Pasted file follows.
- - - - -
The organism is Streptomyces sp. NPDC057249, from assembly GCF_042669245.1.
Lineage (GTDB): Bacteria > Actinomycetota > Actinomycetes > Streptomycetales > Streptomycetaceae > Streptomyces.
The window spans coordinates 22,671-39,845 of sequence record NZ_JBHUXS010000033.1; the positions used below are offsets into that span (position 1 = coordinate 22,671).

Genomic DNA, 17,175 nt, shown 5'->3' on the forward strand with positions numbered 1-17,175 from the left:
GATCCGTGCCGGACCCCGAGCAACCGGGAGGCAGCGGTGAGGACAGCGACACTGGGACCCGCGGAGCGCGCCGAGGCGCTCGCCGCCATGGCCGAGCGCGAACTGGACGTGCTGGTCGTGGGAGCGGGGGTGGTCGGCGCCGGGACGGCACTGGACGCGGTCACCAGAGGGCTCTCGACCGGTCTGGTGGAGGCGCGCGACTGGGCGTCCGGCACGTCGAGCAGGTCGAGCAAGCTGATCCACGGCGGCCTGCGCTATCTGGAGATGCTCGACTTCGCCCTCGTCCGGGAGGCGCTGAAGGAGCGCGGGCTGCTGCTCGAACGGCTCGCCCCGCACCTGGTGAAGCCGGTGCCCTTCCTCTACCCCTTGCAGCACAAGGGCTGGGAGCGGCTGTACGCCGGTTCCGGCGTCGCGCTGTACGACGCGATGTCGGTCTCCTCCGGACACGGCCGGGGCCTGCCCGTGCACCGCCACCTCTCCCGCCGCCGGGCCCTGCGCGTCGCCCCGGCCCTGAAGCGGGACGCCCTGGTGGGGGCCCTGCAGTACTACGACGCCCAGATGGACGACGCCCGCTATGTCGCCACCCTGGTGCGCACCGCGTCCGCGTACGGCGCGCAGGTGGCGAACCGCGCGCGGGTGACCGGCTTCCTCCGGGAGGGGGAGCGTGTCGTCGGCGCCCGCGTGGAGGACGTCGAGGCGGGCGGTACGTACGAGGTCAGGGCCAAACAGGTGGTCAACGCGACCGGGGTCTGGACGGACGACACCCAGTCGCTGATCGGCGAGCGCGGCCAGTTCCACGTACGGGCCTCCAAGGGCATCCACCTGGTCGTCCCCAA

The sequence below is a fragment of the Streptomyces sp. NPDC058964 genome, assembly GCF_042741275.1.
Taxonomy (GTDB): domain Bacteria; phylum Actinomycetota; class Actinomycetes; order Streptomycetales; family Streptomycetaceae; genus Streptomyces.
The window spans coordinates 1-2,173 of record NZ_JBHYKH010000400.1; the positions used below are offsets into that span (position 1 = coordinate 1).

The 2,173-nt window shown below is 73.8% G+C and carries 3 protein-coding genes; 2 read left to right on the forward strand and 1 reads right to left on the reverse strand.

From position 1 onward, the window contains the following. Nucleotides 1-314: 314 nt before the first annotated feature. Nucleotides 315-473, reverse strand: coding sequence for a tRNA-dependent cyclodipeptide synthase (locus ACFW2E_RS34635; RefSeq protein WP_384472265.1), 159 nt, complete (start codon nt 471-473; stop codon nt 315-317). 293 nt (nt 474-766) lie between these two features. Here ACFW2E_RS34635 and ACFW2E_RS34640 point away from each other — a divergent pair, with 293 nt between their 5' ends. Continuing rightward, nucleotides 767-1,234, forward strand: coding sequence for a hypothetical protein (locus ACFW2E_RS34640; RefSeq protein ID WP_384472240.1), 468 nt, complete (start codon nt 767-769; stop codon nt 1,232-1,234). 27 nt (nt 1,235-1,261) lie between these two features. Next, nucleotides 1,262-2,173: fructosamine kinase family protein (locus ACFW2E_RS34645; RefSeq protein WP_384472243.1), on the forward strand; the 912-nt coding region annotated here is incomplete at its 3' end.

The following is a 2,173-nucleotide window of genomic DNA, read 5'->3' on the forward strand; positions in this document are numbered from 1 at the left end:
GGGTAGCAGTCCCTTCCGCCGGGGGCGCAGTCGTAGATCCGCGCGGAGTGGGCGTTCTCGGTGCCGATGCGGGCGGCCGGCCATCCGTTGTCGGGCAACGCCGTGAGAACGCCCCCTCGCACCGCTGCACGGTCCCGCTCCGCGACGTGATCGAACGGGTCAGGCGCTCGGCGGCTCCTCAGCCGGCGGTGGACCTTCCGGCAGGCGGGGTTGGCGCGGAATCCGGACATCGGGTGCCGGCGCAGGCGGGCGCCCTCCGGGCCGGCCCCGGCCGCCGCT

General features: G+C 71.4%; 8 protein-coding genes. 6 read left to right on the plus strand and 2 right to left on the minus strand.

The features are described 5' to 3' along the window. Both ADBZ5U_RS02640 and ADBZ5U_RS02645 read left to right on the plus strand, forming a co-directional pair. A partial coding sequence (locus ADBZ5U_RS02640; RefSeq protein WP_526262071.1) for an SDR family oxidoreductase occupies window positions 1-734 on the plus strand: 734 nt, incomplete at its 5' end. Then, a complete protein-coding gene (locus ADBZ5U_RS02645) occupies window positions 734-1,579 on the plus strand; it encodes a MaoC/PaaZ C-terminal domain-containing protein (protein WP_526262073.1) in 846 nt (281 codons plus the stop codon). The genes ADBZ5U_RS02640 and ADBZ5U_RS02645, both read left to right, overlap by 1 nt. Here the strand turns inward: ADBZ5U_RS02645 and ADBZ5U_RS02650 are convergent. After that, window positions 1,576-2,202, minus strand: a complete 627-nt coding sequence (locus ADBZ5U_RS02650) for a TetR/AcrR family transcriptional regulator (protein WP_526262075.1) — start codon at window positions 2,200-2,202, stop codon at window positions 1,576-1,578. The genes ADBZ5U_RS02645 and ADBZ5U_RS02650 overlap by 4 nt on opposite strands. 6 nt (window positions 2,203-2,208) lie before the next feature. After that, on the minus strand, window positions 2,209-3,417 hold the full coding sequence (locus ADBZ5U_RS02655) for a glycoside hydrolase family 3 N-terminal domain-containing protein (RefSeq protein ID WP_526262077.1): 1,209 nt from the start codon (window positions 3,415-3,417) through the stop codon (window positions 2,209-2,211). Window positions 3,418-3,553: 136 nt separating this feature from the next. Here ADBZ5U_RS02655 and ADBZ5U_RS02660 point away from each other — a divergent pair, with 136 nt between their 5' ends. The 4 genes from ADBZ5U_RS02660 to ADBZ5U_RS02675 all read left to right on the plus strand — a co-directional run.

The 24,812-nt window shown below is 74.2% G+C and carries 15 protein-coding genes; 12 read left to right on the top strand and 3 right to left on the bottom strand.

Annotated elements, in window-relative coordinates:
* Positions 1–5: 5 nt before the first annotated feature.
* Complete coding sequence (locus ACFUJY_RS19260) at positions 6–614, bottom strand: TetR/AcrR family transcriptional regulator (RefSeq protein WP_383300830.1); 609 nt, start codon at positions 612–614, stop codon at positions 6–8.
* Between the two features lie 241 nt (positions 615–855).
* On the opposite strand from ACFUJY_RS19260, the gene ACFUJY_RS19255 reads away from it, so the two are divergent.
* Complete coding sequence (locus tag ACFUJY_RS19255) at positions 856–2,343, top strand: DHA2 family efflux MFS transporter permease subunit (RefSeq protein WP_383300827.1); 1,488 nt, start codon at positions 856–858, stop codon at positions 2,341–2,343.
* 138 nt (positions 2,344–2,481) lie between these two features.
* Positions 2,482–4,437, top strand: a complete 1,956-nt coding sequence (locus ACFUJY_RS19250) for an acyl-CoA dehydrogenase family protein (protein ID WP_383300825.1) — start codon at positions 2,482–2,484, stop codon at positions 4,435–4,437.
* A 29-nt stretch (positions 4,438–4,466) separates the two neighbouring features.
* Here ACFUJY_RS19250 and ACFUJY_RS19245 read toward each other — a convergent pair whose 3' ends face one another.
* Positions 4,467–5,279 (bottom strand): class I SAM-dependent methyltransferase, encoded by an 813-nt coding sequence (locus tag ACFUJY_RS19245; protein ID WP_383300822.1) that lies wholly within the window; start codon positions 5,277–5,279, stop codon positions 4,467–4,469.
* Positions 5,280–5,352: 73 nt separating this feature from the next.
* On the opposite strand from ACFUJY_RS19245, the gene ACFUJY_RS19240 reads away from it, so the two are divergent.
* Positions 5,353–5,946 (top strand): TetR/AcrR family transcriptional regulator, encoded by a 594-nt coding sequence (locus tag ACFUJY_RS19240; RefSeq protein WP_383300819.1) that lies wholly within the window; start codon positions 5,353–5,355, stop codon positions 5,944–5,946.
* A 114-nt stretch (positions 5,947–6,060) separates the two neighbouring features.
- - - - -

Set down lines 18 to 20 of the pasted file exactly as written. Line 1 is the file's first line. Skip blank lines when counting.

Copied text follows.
* Complete coding sequence (locus ACFUJY_RS19260) at positions 6–614, bottom strand: TetR/AcrR family transcriptional regulator (RefSeq protein WP_383300830.1); 609 nt, start codon at positions 612–614, stop codon at positions 6–8.
* Between the two features lie 241 nt (positions 615–855).
* On the opposite strand from ACFUJY_RS19260, the gene ACFUJY_RS19255 reads away from it, so the two are divergent.